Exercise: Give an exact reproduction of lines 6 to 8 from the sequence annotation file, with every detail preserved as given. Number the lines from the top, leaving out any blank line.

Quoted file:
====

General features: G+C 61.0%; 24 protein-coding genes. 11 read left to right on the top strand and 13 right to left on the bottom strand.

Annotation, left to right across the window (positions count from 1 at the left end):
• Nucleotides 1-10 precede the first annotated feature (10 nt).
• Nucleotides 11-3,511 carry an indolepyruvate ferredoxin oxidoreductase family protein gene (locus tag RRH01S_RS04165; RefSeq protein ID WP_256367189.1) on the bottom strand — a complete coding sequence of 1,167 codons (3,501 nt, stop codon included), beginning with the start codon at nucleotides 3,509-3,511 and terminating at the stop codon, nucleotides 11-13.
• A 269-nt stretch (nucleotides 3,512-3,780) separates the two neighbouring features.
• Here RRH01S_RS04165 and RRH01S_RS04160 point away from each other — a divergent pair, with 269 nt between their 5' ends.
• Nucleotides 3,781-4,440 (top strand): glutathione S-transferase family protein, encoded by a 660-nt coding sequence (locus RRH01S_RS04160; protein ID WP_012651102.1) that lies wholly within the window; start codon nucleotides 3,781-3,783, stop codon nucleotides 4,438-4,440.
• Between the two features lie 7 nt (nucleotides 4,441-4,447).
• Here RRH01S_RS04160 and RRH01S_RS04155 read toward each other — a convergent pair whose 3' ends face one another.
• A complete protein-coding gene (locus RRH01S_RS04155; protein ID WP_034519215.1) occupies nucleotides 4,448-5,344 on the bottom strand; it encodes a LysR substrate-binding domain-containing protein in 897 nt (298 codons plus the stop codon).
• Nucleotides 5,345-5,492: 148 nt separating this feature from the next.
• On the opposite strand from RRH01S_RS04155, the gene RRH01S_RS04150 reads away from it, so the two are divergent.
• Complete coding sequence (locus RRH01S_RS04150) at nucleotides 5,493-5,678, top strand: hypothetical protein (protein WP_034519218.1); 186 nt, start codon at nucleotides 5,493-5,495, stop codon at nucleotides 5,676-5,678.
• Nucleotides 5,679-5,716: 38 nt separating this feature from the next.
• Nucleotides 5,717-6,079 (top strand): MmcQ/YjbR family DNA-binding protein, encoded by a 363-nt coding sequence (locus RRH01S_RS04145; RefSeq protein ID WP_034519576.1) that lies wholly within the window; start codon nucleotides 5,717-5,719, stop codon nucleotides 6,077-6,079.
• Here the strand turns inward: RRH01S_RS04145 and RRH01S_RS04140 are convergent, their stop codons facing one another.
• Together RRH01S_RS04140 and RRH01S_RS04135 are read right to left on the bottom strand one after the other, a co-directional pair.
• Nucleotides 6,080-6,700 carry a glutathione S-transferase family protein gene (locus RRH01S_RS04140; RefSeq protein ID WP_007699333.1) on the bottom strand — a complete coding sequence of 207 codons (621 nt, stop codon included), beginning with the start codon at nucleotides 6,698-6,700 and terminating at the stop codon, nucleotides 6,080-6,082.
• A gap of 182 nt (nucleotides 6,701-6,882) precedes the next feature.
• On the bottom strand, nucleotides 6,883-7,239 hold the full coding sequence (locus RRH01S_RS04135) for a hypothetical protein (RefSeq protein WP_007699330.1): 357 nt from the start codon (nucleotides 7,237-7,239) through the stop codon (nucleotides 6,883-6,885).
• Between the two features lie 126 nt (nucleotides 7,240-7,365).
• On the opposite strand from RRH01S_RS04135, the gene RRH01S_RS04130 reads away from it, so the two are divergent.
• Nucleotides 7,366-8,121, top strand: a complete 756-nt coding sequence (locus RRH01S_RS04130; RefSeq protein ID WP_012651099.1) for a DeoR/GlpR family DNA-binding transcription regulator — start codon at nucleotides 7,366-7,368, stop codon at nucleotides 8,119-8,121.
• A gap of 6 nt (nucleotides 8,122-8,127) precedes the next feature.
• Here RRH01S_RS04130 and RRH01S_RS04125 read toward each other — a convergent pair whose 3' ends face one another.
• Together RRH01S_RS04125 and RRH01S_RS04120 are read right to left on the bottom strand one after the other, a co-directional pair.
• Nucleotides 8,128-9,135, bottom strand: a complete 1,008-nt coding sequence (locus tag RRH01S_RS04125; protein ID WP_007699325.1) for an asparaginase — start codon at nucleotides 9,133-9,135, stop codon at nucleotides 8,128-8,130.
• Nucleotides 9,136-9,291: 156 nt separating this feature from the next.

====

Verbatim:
• Here RRH01S_RS04165 and RRH01S_RS04160 point away from each other — a divergent pair, with 269 nt between their 5' ends.
• Nucleotides 3,781-4,440 (top strand): glutathione S-transferase family protein, encoded by a 660-nt coding sequence (locus RRH01S_RS04160; protein ID WP_012651102.1) that lies wholly within the window; start codon nucleotides 3,781-3,783, stop codon nucleotides 4,438-4,440.
• Between the two features lie 7 nt (nucleotides 4,441-4,447).